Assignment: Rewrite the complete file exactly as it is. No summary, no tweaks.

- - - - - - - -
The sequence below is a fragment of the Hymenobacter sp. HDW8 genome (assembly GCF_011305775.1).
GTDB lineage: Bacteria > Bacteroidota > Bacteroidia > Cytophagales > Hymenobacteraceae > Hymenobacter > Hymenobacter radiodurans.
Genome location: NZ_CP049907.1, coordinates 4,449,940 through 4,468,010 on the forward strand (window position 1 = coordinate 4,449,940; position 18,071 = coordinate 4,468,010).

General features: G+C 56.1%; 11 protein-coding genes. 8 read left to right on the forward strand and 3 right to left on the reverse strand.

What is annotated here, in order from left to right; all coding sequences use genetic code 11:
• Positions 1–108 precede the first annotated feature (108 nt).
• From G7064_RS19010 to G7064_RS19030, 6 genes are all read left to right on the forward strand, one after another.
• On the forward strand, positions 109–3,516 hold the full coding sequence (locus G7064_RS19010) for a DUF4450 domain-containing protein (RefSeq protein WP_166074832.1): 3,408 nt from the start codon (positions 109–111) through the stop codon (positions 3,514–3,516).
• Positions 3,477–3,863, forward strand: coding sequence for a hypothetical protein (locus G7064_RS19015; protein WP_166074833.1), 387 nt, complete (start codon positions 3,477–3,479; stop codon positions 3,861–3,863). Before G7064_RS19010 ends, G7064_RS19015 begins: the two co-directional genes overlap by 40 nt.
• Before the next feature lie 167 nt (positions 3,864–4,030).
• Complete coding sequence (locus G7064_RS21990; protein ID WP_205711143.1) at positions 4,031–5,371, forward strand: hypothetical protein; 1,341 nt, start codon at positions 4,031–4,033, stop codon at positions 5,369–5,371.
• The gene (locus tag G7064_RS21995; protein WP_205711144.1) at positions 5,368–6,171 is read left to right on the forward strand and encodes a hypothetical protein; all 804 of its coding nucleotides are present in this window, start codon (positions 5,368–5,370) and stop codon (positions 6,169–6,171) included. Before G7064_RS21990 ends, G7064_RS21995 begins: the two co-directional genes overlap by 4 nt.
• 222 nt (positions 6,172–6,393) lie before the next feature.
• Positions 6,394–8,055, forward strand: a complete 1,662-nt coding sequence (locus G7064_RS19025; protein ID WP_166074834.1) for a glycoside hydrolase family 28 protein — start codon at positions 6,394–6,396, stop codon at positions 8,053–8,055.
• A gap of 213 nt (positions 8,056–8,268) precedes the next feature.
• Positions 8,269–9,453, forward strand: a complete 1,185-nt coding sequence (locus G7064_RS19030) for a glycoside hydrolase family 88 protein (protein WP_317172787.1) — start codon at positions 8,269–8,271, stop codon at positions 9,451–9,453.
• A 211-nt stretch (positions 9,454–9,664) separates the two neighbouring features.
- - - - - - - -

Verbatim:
The sequence below is a fragment of the Hymenobacter sp. HDW8 genome (assembly GCF_011305775.1).
GTDB lineage: Bacteria > Bacteroidota > Bacteroidia > Cytophagales > Hymenobacteraceae > Hymenobacter > Hymenobacter radiodurans.
Genome location: NZ_CP049907.1, coordinates 4,449,940 through 4,468,010 on the forward strand (window position 1 = coordinate 4,449,940; position 18,071 = coordinate 4,468,010).

General features: G+C 56.1%; 11 protein-coding genes. 8 read left to right on the forward strand and 3 right to left on the reverse strand.

What is annotated here, in order from left to right; all coding sequences use genetic code 11:
• Positions 1–108 precede the first annotated feature (108 nt).
• From G7064_RS19010 to G7064_RS19030, 6 genes are all read left to right on the forward strand, one after another.
• On the forward strand, positions 109–3,516 hold the full coding sequence (locus G7064_RS19010) for a DUF4450 domain-containing protein (RefSeq protein WP_166074832.1): 3,408 nt from the start codon (positions 109–111) through the stop codon (positions 3,514–3,516).
• Positions 3,477–3,863, forward strand: coding sequence for a hypothetical protein (locus G7064_RS19015; protein WP_166074833.1), 387 nt, complete (start codon positions 3,477–3,479; stop codon positions 3,861–3,863). Before G7064_RS19010 ends, G7064_RS19015 begins: the two co-directional genes overlap by 40 nt.
• Before the next feature lie 167 nt (positions 3,864–4,030).
• Complete coding sequence (locus G7064_RS21990; protein ID WP_205711143.1) at positions 4,031–5,371, forward strand: hypothetical protein; 1,341 nt, start codon at positions 4,031–4,033, stop codon at positions 5,369–5,371.
• The gene (locus tag G7064_RS21995; protein WP_205711144.1) at positions 5,368–6,171 is read left to right on the forward strand and encodes a hypothetical protein; all 804 of its coding nucleotides are present in this window, start codon (positions 5,368–5,370) and stop codon (positions 6,169–6,171) included. Before G7064_RS21990 ends, G7064_RS21995 begins: the two co-directional genes overlap by 4 nt.
• 222 nt (positions 6,172–6,393) lie before the next feature.
• Positions 6,394–8,055, forward strand: a complete 1,662-nt coding sequence (locus G7064_RS19025; protein ID WP_166074834.1) for a glycoside hydrolase family 28 protein — start codon at positions 6,394–6,396, stop codon at positions 8,053–8,055.
• A gap of 213 nt (positions 8,056–8,268) precedes the next feature.
• Positions 8,269–9,453, forward strand: a complete 1,185-nt coding sequence (locus G7064_RS19030) for a glycoside hydrolase family 88 protein (protein WP_317172787.1) — start codon at positions 8,269–8,271, stop codon at positions 9,451–9,453.
• A 211-nt stretch (positions 9,454–9,664) separates the two neighbouring features.